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Mihály Csíkszentmihályi and ‘Flow’

Csíkszentmihályi’s concept of ‘flow’ presents a way of thinking about how students react to challenge, or the lack of it.
© STEM Learning
Csíkszentmihályi’s concept of ‘flow’ presents a way of thinking about how students react to challenge, or the lack of it.
Csíkszentmihályi’s theory states that people are happiest when they are in a state of flow. It is a state in which people are so involved in an activity that nothing else seems to matter. The flow state is an optimal state of intrinsic motivation (sometimes thought of as internal motivation), where the person is fully immersed in what they are doing.
Csíkszentmihályi explains that ‘flow’ is likely to occur when an individual is faced with a task that has clear goals that require specific responses. “If challenge is too low, one gets back to flow by increasing it. If the challenge is too great, one can return to the flow state by learning new skills.”
As educators the challenge is therefore to balance the demands of the task against the skill proficiency of the learner.
Mihály Csíkszentmihályi and Flow represented on 2 axes. The skill level on the horizontal axis, the challenge level on the vertical axis. Flow has high skill, high challenge.
Image adapted from: OliverBeatson / Wikimedia Commons.

Five things you can do to achieve flow

  1. Your skills need to be well-matched to the task. According to Csíkszentmihályi, flow is most likely to occur when your skill level is perfectly aligned to the challenge that the activity presents. So a runner might experience flow during a marathon that he or she is well-prepared for, or a chess-player might reach this state during a game that presents the perfect challenge. In other words, gaining practice, experience and expertise in an activity will make it more likely that you will achieve flow in the future.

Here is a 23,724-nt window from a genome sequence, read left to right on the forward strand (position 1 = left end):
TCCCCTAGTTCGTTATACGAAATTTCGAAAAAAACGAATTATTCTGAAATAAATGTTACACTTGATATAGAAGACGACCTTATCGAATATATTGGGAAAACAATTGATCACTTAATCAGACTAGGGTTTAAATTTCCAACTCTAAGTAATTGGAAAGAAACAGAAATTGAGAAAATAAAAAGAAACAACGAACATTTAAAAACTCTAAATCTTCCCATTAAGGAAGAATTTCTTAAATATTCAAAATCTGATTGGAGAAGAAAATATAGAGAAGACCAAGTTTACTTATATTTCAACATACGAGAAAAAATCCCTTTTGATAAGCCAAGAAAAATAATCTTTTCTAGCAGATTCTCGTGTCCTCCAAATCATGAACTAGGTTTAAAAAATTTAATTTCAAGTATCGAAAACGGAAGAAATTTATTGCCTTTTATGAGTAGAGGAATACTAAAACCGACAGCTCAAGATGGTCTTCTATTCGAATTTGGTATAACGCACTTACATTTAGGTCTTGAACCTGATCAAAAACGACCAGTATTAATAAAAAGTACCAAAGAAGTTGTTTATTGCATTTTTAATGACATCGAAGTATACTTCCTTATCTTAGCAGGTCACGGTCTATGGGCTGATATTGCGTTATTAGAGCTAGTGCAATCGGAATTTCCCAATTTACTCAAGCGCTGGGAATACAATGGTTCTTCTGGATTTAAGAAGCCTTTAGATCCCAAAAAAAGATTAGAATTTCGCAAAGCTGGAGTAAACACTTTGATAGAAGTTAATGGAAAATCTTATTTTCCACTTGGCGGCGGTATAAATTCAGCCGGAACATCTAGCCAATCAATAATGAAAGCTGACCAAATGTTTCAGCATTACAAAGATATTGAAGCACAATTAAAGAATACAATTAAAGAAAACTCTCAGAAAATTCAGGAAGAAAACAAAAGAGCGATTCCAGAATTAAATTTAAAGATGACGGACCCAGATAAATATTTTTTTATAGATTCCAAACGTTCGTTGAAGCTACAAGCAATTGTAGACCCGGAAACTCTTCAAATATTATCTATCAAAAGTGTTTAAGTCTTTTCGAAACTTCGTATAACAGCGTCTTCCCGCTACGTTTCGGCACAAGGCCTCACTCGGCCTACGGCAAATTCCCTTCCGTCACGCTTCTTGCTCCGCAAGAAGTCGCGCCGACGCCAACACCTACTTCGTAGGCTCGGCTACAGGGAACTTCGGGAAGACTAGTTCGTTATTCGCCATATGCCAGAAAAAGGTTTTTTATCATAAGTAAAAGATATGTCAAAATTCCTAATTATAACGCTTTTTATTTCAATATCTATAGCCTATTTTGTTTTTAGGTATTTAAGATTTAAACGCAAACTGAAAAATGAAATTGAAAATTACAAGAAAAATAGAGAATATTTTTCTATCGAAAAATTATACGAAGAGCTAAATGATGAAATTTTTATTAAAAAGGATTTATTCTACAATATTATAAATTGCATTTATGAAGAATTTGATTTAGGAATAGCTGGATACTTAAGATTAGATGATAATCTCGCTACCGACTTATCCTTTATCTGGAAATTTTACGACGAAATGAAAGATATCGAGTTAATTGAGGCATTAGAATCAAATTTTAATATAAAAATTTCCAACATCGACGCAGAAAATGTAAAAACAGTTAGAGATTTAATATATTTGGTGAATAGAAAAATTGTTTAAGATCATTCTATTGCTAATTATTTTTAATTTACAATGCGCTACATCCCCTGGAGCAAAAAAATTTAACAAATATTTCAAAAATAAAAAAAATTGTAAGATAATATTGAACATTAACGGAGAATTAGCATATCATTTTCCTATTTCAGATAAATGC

2. In some cases, striving for something that challenges your existing skills can lead to a state of flow. A slight stretching of your skills, or attempting something that is a little more advanced than your current abilities, can also foster a flow state. For a dancer, this might involve attempting a move that presents a bit of a challenge. For a graphic designer, it might involve taking on a project that requires utilizing a new type of software. Focus on adding new challenges on a regular basis. Not only will you become more skilled, you may find that the state of flow becomes much easier to achieve.
  3. Have clear goals. You need to have a specific purpose for focusing on the task, such as winning an athletic contest, playing a particular piece of music or finishing a work project. That is not to say you should only engage in an activity in order to achieve a goal. People who achieve flow frequently are often intrinsically motivated to perform certain actions. In other words, they may have specific goals in mind, but they engage in these actions for their own sake as well.
  4. Avoid interruptions. It is important to devote all of your concentration to the task at hand. Multitasking and other distractions will disrupt the flow state. Set aside a time and space that will allow you to work on a project without being interrupted or distracted. Turn off your phone, television or other devices that might pull you away from the task at hand.
  5. It is essential to focus on the process and not the end state. While having a goal is important, flow requires enjoying the journey and not just fixating on the end product. Allow yourself to simply live in the present moment without worrying too much about the ultimate outcome of your efforts.
Achieving flow can be a pleasurable experience, but it may also have other benefits as well. Research suggests that the benefits of flow include increased skill development and improved performance. Becoming more skilled and capable at a task can help improve your self-esteem in that area and give you a boost of self-confidence related to those skills.
Adapted from Cheery, K., 2016, Understanding the Psychology of Flow.

Refine

Across the course you have been developing your thoughts about what differentiation is.
Using Csíkszentmihályi’s concept of flow, how might you refine those ideas? Or perhaps there are some ideas here which you had already included?
Provide an update what differentiation means to you in the comments below.
© STEM Learning
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